Ruins of Guatemala Cathedral


Ruins of an ancient cathedral in Guatemala.

Ruins of an ancient cathedral in Guatemala.

About Guatemala:


Guatemala, officially the Republic of Guatemala, is a country in Central America bordered by Mexico to the north and west, the Pacific Ocean to the southwest, Belize to the northeast, the Caribbean to the east, and Honduras and El Salvador to the southeast. Its area is 108,890 km2 (42,043 mi2) with an estimated population of 13,276,517.

A representative democracy, its capital is Nueva Guatemala de la Asunción, also known as Guatemala City. Guatemala's abundance of biologically significant and unique ecosystems contributes to Mesoamerica's designation as a biodiversity hotspot.[5] The former Mayan civilization was a Mesoamerican civilization, which continued throughout the Post-Classic period until the arrival of the Spanish. They had lived in Guatemala, Honduras, Belize, the southern part of Mexico and eastern parts of El Salvador.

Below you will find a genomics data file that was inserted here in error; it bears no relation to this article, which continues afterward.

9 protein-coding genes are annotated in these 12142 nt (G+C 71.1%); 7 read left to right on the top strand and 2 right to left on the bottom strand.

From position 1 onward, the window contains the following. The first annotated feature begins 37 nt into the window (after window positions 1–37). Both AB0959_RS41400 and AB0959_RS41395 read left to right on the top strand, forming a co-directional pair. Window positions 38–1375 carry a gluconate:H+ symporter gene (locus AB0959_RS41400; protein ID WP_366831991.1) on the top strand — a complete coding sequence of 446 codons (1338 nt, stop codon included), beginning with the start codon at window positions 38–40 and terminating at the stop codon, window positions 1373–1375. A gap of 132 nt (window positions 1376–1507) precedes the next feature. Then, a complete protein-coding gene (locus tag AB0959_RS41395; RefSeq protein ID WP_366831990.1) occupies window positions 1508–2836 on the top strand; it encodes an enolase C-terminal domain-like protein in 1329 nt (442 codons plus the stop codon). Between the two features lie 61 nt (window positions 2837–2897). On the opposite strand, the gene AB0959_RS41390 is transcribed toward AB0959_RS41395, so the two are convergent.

Guatemala became independent from Spain in 1821. After it became an independent country in its own right, it was ruled by a series of dictators, assisted by the United Fruit Company. The late 20th century saw Guatemala embroiled in a 36-year-long civil war. Following the war, Guatemala has witnessed both economic growth and successful democratic elections. In the most recent election, held in 2011, Otto Pérez Molina of the Patriotic Party won the presidency.

The country is mountainous with small desert and sand dune patches, hilly valleys, except for the south coastal area and the vast northern lowlands of Petén department. Two mountain chains enter Guatemala from west to east, dividing the country into three major regions: the highlands, where the mountains are located; the Pacific coast, south of the mountains; and the Petén region, north of the mountains. All major cities are located in the highlands and Pacific coast regions; by comparison, Petén is sparsely populated. These three regions vary in climate, elevation, and landscape, providing dramatic contrasts between hot, humid tropical lowlands and colder, drier highland peaks. Volcán Tajumulco, at 4,220 m, is the highest point in the Central American states.


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